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November 1992

Redefinition of Mohs Surgery-Reply

Author Affiliations

Departments of Dermatology and Pathology University of Texas Medical School 6431 Fannin St, MSB 1.186 Houston TX 77030-1501

Arch Dermatol. 1992;128(11):1547-1548. doi:10.1001/archderm.1992.01680210126024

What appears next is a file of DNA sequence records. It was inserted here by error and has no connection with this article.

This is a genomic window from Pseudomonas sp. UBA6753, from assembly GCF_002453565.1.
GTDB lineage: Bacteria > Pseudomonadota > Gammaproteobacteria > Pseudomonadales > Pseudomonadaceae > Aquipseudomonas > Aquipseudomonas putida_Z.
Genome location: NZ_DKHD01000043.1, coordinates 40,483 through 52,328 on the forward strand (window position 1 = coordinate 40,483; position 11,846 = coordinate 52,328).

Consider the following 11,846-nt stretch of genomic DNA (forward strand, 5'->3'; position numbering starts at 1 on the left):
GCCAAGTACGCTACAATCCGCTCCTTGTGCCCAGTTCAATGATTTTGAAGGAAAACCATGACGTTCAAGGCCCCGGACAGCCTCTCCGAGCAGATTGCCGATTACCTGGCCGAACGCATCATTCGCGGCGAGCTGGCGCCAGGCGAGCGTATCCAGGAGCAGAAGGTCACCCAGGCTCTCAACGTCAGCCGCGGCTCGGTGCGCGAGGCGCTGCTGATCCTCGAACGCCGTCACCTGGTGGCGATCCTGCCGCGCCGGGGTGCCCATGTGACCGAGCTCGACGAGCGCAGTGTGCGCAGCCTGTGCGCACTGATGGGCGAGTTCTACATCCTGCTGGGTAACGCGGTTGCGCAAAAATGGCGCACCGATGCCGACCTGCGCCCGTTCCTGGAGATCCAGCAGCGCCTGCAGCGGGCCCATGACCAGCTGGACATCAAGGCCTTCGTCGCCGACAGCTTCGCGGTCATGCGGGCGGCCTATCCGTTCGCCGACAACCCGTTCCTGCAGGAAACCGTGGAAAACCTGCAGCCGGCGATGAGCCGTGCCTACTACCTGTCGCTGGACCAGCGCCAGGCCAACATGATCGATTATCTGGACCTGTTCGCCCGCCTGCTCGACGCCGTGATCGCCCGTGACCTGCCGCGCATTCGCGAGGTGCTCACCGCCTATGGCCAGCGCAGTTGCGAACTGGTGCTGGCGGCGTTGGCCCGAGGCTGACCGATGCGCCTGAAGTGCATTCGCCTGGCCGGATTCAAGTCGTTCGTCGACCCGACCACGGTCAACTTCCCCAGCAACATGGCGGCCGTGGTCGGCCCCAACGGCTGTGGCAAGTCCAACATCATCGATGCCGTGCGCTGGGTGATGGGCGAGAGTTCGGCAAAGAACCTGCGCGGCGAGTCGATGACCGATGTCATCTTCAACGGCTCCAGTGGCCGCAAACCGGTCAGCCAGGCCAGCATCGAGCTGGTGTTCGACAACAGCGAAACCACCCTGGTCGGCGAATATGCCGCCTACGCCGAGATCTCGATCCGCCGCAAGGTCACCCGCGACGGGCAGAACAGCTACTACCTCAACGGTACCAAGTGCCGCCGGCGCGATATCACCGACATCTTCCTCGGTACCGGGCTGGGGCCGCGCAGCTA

In Reply.—  I received eight letters praising the editorial1 as "telling it like it is" and wishing me good luck in defending myself against the inevitable letters that would come from "uncompromising colleagues with a fanatic, almost religious zeal for Mohs surgery." One letter suggested that "the truth sometimes hurts." As you might expect, 100% of the favorable letters were sent directly to me while 100% of those authors in disagreement wrote directly to the Archives. The latter simply restate the same rhetoric already prevalent in the Mohs literature. I have been incorrectly labeled as a dermatopathologist critical of Mohs surgery simply because I have addressed the pros and cons of the technique. The truth is that all surgical procedures, drugs, and other treatment modalities have advantages and disadvantages. Physicians should think critically about everything that they do to people. I would not be performing over 300 cases of

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